Eric Mayer

Byzantine Blog

Get Email Updates
Cruel Music
Diana Rowland
Martin Edwards
Electric Grandmother
Jane Finnis
Keith Snyder
My Incredibly Unremarkable Life
Mysterious Musings
Mystery of a Shrinking Violet
The Rap Sheet
reenie's reach
Thoughts from Crow Cottage
This Writing Life
Woodstock's Blog
Email Me

Admin Password

Remember Me

1482212 Curiosities served
Share on Facebook

Blame it on Brylcreem
Previous Entry :: Next Entry

Read/Post Comments (13)

One of these days I need to get my hair cut.

I told myself the same thing last year, and the year before and the year before that.

Never was my hair this long, even during my hippie-look Fu-Manchu and muttonchops days. Then, however, I let it cascade over my shoulders. Today I wear it more discreetly in a ponytail which reaches halfway down my back. People no longer cross the street when they see me coming. (Those following might be doing so for all I know)

Blame it on Brylcreem. I grew up with with that television jingle:

Bryl-creem, a little dab'll do ya,
Bryl-creem, you'll look so debonair.
Bryl-creem, the gals will all pursue ya,
They'll love to RUN their fingers through your hair.

Women in the fifties were different. They liked getting their fingers greasy and had cone-shaped breasts. The last thing I wanted as an eight year-old was women fingering my hair.

The next to last thing I wanted was squeezing goo out of tube onto my head. Of course every night I had to use half a bottle of shampoo to get it all out, only to slather it on again the next morning. Did that make sense?

My parents insisted it was necessary to keep my hair in line, which is to say off my forehead. By the time Joe the Barber got done with me there might have been a delinquent quarter-inch lock left. You didn't dare dangle in those days. Next thing you know you'd be joining a gang or rocking and rolling.

Maybe it was a hangover from the Second World War. So many men had gotten used to short hair in the service. That was the accepted style. Men got a hair cut every week even if they had only a single hair left. It got cut. Left alone hair runs wild. It won't stop growing and it goes where it wants. It needs discipline.

Not that constant discipline ever did my stray strand any good. No matter how much Brylcreem I larded on, no matter how many times I combed it up and stuck it down, it soon slipped free, a fifties freak flag. Maybe that's where I started to go wrong.

Joe the Barber did his best to prevent my hair and me from going off the rails. I hated visiting him. The barbershop was an alien world. A man's place. The familiar odors of hair tonic, after shave and cigarette and cigar smoke were so strong as to render the atmosphere nearly unbreathable. Scissors clicking, Joe the Barber carried on a nonstop repartee with his waiting customers, pontificating or joking about sports or current events of which I knew nothing. There was no reading material, just a few outdated Look magazines amongst piles of beat up hunting and fishing publications, covers dedicated to depictions of the scaled or furry enemies destined to die.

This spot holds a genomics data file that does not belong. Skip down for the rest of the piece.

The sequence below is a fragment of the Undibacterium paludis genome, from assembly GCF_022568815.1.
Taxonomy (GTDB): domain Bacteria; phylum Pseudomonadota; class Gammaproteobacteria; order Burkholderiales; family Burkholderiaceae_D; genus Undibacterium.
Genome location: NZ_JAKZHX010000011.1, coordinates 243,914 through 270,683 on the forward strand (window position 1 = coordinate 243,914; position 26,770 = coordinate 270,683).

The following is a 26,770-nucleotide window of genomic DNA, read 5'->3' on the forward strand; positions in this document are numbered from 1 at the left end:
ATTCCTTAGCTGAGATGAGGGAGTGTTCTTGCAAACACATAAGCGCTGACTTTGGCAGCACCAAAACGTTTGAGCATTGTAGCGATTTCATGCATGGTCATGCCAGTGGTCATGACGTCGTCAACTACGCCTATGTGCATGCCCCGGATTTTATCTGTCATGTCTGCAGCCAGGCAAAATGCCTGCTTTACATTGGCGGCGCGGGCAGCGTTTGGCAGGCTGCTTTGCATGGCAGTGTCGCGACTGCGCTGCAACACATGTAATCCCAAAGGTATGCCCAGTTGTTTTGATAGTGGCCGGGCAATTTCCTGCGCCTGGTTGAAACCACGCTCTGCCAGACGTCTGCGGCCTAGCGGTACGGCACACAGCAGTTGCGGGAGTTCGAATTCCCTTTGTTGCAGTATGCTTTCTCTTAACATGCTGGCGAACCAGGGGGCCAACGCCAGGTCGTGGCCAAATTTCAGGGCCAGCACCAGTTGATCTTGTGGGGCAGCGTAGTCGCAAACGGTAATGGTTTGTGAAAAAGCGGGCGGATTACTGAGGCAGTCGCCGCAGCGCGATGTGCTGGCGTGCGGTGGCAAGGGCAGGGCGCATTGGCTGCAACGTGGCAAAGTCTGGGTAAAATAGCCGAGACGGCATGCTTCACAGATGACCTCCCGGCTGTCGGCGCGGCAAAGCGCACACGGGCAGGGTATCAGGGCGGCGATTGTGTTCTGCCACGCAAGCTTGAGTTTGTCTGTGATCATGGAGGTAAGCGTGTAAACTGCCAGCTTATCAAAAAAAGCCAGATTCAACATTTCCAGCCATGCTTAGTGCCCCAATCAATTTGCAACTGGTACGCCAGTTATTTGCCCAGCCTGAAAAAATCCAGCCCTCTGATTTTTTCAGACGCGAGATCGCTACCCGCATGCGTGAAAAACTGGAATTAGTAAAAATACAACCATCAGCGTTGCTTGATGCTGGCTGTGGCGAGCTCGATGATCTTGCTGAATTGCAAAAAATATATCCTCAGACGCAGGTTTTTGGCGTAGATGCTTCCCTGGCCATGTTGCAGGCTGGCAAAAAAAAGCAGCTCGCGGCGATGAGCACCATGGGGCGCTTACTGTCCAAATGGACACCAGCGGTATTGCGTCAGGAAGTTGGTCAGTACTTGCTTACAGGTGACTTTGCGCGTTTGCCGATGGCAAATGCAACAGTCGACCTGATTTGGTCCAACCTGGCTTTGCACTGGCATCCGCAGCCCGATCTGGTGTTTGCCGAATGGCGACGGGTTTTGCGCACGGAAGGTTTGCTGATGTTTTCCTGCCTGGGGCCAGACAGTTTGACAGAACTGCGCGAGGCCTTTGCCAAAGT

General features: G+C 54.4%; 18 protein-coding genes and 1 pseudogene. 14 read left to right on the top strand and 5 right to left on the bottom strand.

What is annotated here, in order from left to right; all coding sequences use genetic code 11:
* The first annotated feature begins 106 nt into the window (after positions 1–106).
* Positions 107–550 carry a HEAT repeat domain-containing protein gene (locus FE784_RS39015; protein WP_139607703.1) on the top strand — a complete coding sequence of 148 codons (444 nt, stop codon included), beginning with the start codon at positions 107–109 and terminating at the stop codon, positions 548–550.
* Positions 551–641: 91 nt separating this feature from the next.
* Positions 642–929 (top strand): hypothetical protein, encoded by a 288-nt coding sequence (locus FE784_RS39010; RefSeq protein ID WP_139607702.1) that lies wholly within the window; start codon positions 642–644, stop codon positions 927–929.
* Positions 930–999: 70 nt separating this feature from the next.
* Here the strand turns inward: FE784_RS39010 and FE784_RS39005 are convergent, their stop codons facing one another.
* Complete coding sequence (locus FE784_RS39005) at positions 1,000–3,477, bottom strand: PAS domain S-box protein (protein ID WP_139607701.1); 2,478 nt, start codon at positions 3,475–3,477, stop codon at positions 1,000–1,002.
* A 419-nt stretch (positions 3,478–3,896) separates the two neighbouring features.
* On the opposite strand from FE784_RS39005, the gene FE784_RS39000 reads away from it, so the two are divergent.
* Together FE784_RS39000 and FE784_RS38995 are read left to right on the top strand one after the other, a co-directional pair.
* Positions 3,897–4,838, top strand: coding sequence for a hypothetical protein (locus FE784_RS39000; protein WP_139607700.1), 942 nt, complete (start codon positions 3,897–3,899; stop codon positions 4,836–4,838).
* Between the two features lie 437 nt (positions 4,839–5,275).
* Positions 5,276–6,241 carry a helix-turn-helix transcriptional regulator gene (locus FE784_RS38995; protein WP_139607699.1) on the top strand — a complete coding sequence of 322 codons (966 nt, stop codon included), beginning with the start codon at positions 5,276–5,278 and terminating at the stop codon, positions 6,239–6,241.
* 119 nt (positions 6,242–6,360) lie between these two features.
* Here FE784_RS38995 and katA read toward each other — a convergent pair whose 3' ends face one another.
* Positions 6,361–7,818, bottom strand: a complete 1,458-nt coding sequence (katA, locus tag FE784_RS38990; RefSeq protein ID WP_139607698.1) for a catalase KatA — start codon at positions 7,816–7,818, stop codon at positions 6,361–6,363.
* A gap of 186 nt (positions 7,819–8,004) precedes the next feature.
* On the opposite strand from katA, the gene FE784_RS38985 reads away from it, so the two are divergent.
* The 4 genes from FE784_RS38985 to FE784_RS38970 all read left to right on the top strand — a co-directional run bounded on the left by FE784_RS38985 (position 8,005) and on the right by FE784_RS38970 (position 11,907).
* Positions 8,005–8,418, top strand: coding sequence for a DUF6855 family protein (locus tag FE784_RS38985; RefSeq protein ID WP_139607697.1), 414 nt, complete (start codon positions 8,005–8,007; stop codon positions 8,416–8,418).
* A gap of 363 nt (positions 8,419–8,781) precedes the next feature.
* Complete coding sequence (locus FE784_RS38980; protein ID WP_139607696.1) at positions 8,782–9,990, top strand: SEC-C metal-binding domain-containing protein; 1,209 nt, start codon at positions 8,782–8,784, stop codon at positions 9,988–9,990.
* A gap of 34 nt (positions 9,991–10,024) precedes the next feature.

Even then I was sure I would never grow up to feel comfortable in such a world and I was right.

It was there, behind the barber's pole outside the big plate glass window, that I took the first step towards my downfall. Although you might say Fate had already etched the future into my hair at birth.

There has always been a small, crescent shaped bald patch on my right temple. Every time Joe the Barber clipped the side of my head the crescent shone forth. It was, you might say, my opening. One day, when I was in Junior High school, it struck me to ask him to leave the hair longer on the sides. Not that I really wanted it like that. I wasn't going to go to the shaggy side or anything-- heaven forbid! -- but just to cover that embarrassing the bald patch.

That was the beginning of the slippery slope. And slippery it was, considering all the Brylcreem. Before long I managed to retain enough hair in front to comb down a whole inch onto my forehead. Teachers scolded me. Did I want to be a beatnik like those Beatles?

Well, yes, as a matter of fact, but I didn't achieve anything like that look until I was in college. By which time my parents shrugged and said I'd grow out of it. And here I am at 62 wondering if it's time to cut the hair that hangs to the middle of my back.

However as soon as I decide the hairstyle has grown too inconvenient I notice how dark the end of the ponytail is compared to the gray taking over the top of my head. That hair is the last of my youth, or at least the youngest part of me, a sort of biological layer formed in the distant past.

Besides, it might feel warmer in the coming winter to have all that hair.

Maybe I'll have it cut in the spring.

Read/Post Comments (13)

Previous Entry :: Next Entry

Back to Top

Powered by JournalScape © 2001-2010 All rights reserved.
All content rights reserved by the author.